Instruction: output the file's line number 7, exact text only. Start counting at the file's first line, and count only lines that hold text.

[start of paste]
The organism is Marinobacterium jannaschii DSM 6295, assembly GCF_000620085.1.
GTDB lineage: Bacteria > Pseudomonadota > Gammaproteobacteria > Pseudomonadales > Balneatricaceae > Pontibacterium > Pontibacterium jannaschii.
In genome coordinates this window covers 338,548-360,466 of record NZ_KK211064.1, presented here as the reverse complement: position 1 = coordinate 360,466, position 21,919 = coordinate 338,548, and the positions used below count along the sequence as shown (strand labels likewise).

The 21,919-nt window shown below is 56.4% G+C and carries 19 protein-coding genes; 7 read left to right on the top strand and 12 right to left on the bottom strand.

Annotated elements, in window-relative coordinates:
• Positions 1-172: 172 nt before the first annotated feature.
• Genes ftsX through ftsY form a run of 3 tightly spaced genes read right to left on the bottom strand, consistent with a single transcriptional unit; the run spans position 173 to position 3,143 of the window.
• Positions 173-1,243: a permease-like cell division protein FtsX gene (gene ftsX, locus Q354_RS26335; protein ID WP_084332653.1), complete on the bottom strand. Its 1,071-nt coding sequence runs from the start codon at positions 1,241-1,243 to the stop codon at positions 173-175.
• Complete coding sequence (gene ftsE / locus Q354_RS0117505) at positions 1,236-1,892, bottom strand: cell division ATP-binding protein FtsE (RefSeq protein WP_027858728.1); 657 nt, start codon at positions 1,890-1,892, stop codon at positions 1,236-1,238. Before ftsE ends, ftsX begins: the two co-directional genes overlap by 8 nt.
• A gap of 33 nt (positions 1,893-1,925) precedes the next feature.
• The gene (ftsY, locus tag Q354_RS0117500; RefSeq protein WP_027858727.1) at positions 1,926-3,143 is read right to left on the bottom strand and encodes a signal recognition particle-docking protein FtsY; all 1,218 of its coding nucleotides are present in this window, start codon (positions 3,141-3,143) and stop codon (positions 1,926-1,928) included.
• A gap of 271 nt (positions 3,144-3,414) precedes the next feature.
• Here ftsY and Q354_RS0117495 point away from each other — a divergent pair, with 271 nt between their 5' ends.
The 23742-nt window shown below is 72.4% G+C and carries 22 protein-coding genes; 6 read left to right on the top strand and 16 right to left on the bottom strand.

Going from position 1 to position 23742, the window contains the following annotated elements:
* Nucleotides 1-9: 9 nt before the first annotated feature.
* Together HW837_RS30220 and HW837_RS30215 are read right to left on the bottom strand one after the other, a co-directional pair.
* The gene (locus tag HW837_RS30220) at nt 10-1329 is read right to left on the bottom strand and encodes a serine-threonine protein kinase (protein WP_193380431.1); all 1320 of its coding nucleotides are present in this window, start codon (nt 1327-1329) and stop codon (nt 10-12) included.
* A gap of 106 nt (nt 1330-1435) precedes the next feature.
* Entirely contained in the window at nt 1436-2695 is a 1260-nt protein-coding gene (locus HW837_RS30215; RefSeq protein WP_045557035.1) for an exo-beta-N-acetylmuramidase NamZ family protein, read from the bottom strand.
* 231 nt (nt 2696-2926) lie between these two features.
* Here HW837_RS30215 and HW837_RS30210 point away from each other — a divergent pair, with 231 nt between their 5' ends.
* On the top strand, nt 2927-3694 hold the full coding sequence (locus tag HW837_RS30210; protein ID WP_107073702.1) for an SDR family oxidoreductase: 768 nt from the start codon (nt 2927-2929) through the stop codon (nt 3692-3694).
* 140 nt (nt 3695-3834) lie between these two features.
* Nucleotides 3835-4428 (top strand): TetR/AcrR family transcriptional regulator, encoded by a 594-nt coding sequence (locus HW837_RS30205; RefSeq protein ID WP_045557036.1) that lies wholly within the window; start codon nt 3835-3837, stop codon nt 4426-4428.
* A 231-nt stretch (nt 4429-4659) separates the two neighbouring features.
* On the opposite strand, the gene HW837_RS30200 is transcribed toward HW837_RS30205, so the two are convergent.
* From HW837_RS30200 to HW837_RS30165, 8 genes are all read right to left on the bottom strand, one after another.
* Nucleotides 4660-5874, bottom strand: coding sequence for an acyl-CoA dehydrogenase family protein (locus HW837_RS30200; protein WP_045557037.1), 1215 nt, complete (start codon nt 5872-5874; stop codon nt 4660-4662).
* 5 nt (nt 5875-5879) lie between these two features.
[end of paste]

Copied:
• Genes ftsX through ftsY form a run of 3 tightly spaced genes read right to left on the bottom strand, consistent with a single transcriptional unit; the run spans position 173 to position 3,143 of the window.